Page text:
"Jaxson's adoption was insanely quick," Holly said. "By the end of May, we weren't officially on the adoption list yet, but we had gone through all the steps. We were in Las Vegas on vacation and we got a call from our agency saying, 'Hey, we have a baby for you, when can you get home?' We got on the next plane home and drove to Calgary, Canada, to meet Jaxson the following day. It was the most terrifying experience ever. We had a 24-hour notice."

"We had very specifically said we only wanted a child with Down syndrome," Alex said. "We had no other criteria. Three copies of that 21st chromosome or nothing. There was no one else on the list who was open to adopting a child with Down syndrome, so it was pretty instant."

But adopting a child with Down syndrome is understandably a tall order. Holly and Alex knew that their lives were going to change significantly once they brought a little one with special needs into their lives.

"We definitely knew that it was going to be a big undertaking financially," Alex said. "We also both worked full-time and we were making pretty good money, but we weren't super concerned in the beginning. Once we adopted Jaxson, we realized pretty quickly with all his medical needs how expensive it could become. We went down to one income and had a ton of expenses. It was eye-opening."

Despite Jaxson's medical setbacks — he needed heart surgery as a baby and was also on oxygen — Holly and Alex embraced their roles as parents, especially given their backgrounds as a paramedic and a firefighter. "We fell into parenthood really easily," Holly said. "We brought him home and it was just easy and natural. He was just so lovable."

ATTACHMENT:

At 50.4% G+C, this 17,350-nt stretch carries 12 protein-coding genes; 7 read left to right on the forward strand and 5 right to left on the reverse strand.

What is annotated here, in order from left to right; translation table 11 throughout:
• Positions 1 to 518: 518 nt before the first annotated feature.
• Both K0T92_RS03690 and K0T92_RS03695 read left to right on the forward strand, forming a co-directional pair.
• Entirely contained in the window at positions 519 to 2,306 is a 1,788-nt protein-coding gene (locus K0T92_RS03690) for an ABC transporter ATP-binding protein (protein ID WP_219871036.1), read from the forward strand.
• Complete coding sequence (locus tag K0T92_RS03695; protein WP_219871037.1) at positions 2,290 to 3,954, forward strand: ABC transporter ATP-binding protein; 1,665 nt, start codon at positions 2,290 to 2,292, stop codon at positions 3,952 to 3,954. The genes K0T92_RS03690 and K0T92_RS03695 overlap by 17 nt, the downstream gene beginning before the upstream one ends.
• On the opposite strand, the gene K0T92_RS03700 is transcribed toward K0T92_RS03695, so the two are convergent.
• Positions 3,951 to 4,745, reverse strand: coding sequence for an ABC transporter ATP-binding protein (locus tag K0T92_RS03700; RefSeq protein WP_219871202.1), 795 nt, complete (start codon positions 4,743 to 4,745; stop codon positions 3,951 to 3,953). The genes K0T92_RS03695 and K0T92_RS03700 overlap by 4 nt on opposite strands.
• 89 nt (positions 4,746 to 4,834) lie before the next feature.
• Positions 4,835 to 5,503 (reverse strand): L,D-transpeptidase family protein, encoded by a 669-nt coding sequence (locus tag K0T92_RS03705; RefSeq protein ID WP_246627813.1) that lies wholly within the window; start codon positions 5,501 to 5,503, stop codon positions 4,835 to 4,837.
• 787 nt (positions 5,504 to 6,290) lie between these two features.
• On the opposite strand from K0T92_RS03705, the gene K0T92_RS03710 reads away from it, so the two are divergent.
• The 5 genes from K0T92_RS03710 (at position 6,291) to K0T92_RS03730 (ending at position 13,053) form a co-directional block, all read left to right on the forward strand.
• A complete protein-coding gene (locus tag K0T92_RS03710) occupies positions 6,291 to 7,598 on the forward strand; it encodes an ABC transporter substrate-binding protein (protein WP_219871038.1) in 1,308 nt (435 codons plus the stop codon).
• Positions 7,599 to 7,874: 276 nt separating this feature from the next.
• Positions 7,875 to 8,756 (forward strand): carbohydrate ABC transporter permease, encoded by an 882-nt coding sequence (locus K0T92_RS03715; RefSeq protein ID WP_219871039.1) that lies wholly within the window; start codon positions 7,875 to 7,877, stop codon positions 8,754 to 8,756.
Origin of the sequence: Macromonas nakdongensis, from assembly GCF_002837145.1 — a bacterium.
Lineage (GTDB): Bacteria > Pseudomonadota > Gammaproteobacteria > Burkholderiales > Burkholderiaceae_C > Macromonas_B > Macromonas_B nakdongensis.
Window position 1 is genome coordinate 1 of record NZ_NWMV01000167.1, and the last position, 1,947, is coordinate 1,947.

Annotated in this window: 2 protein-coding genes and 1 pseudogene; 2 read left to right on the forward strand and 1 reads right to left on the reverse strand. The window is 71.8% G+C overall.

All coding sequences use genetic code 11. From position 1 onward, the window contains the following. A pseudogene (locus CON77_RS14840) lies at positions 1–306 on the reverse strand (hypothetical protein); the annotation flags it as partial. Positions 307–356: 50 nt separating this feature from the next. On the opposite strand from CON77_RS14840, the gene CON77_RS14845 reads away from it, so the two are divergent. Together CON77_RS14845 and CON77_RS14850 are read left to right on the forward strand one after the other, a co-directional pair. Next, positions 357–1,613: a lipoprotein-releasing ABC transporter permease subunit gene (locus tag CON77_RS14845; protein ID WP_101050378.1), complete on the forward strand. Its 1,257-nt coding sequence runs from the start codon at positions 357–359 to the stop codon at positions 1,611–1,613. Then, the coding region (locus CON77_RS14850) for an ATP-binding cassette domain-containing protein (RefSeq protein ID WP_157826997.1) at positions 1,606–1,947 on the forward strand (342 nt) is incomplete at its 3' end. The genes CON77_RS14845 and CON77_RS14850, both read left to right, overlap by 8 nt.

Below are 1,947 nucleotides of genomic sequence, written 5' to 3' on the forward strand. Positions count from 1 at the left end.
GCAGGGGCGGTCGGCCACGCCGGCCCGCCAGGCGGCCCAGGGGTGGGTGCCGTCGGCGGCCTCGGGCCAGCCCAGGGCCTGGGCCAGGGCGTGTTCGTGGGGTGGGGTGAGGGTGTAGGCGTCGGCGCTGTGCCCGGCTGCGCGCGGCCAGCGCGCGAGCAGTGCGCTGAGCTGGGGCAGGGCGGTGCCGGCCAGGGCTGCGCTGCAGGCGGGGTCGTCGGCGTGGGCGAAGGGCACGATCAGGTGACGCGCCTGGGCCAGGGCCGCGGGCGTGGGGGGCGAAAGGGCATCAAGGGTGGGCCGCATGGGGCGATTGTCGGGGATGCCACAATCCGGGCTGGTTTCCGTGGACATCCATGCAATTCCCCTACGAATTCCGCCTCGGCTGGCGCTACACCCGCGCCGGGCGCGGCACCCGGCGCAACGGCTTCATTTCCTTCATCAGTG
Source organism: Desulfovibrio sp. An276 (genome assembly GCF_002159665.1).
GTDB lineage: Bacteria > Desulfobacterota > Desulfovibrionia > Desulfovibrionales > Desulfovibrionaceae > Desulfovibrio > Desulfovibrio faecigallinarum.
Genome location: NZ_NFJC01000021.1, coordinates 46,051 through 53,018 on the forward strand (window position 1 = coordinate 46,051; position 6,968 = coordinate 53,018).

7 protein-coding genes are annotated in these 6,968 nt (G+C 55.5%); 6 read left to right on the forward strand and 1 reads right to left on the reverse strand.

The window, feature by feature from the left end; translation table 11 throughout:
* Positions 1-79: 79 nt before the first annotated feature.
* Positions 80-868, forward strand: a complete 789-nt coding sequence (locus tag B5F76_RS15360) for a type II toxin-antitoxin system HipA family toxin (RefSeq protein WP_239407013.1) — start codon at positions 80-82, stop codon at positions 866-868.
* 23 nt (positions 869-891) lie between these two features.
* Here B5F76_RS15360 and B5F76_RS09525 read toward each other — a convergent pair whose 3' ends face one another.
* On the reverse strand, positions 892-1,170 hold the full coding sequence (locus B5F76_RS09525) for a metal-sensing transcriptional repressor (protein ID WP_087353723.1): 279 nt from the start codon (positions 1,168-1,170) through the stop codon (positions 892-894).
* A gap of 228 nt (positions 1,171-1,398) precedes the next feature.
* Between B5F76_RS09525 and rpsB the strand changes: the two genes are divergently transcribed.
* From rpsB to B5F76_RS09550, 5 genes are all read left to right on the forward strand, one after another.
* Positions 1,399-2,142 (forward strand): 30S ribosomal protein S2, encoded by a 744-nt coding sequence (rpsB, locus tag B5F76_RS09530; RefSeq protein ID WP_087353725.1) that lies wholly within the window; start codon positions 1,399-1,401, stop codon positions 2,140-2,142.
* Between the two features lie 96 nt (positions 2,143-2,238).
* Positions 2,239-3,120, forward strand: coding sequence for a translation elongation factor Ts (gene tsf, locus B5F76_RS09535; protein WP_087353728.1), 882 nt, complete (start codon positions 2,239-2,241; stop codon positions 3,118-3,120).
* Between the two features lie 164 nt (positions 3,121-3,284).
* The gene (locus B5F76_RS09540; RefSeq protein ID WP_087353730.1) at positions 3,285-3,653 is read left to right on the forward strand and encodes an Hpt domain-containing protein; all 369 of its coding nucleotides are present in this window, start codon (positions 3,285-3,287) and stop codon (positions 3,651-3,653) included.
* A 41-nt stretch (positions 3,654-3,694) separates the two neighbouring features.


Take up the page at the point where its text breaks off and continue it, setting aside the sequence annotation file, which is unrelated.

Completely in love with their oldest son, Alex and Holly began considering adopting another child just a year after welcoming Jaxson into their home. "For our second adoption, we had said we were open to adopting a child with Down syndrome or a neurotypical child," Holly explained. "But once we got further along in the process, we realized we couldn't imagine adopting another child without Down syndrome. We got the call for Niko a month later and he had Down syndrome. We knew it was meant to be."

Now, Alex and Holly are soaking up every bit of their family life. And while their boys get along, having two little ones under 5 isn't always easy. "There's a lot of love, but our oldest son, Jax, is a bull, and we call Niko the china shop," Alex joked. "Jaxson is not super gentle with the baby, but it's a work in progress. He's always looking out for his younger brother. It's pretty cute."

As for people who are considering adopting a child with Down syndrome? Alex and Holly have some important advice that prospective parents should take to heart.

"Research the different medical issues that can come with Down syndrome just to mentally prepare for those bumps in the road that happen," Holly said. "Otherwise, my best piece of advice is to just go for it."

Alex agreed, adding that having friends who also have children with Down syndrome can help during the difficult times. "We happen to have a lot of friends who have children with Down syndrome who say to just stick through it," she said. "Once you're out of that portion of life when you're in the hospital, it's so worth every moment. It will look like a blip on the radar. You'll look back on it and smile."

Image Source: Holly Graham